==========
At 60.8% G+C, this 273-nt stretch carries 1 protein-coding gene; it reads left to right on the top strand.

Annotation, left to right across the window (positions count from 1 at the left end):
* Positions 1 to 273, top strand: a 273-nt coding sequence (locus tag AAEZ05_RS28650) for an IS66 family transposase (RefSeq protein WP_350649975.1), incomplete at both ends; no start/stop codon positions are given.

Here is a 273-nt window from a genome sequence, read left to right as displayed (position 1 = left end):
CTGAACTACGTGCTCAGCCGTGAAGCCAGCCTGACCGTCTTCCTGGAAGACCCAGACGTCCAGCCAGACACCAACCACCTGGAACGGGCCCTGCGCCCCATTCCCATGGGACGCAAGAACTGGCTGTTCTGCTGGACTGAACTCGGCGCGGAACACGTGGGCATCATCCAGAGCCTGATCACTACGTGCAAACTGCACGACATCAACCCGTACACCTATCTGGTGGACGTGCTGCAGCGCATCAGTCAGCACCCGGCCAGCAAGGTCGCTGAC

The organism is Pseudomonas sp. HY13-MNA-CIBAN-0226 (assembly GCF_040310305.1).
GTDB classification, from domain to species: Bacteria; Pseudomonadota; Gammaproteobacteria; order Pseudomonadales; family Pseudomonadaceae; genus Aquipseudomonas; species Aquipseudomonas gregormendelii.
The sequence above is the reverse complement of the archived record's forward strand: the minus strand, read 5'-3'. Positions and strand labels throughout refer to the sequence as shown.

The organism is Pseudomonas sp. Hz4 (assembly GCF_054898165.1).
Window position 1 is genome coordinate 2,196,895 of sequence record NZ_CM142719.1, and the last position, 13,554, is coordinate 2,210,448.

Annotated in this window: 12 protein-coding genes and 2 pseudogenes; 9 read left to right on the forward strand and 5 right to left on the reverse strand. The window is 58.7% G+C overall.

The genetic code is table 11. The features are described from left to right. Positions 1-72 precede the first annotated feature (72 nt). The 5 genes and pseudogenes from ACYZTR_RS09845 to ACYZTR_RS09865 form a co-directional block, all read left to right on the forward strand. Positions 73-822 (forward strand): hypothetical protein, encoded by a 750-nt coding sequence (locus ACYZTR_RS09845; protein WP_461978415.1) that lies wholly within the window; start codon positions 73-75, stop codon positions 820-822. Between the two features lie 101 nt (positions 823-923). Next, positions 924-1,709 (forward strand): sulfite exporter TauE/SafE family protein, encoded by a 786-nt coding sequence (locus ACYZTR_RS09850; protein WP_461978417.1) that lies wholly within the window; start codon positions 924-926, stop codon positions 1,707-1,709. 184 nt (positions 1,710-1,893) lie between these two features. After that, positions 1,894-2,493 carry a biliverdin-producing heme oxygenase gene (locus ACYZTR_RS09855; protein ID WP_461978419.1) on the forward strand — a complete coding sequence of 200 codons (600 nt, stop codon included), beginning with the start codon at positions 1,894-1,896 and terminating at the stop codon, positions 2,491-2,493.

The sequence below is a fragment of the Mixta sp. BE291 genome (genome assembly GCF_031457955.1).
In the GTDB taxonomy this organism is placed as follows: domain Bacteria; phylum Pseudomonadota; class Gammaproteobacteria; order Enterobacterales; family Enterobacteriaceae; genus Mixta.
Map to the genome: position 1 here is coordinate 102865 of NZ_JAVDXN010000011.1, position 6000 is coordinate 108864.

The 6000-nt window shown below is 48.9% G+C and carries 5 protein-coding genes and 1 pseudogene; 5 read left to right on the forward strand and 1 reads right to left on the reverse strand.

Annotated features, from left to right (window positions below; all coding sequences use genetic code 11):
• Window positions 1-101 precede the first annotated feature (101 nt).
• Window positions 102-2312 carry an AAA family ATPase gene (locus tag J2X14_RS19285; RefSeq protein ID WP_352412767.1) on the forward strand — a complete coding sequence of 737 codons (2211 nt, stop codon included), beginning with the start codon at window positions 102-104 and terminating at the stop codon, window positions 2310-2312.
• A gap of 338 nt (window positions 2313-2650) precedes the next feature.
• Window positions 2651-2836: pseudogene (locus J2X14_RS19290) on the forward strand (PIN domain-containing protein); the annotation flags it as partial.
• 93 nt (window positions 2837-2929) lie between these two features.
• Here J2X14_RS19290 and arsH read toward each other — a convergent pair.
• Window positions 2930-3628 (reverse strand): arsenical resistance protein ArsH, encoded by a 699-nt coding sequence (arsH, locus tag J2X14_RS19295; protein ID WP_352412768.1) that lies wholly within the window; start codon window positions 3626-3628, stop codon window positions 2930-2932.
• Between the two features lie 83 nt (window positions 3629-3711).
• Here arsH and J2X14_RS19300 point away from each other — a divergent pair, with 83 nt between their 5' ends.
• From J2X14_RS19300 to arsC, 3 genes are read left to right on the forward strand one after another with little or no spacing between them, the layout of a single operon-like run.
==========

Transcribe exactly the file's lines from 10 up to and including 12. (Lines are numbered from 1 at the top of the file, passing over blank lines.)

Window position 1 is genome coordinate 2,196,895 of sequence record NZ_CM142719.1, and the last position, 13,554, is coordinate 2,210,448.

Annotated in this window: 12 protein-coding genes and 2 pseudogenes; 9 read left to right on the forward strand and 5 right to left on the reverse strand. The window is 58.7% G+C overall.

The genetic code is table 11. The features are described from left to right. Positions 1-72 precede the first annotated feature (72 nt). The 5 genes and pseudogenes from ACYZTR_RS09845 to ACYZTR_RS09865 form a co-directional block, all read left to right on the forward strand. Positions 73-822 (forward strand): hypothetical protein, encoded by a 750-nt coding sequence (locus ACYZTR_RS09845; protein WP_461978415.1) that lies wholly within the window; start codon positions 73-75, stop codon positions 820-822. Between the two features lie 101 nt (positions 823-923). Next, positions 924-1,709 (forward strand): sulfite exporter TauE/SafE family protein, encoded by a 786-nt coding sequence (locus ACYZTR_RS09850; protein WP_461978417.1) that lies wholly within the window; start codon positions 924-926, stop codon positions 1,707-1,709. 184 nt (positions 1,710-1,893) lie between these two features. After that, positions 1,894-2,493 carry a biliverdin-producing heme oxygenase gene (locus ACYZTR_RS09855; protein ID WP_461978419.1) on the forward strand — a complete coding sequence of 200 codons (600 nt, stop codon included), beginning with the start codon at positions 1,894-1,896 and terminating at the stop codon, positions 2,491-2,493.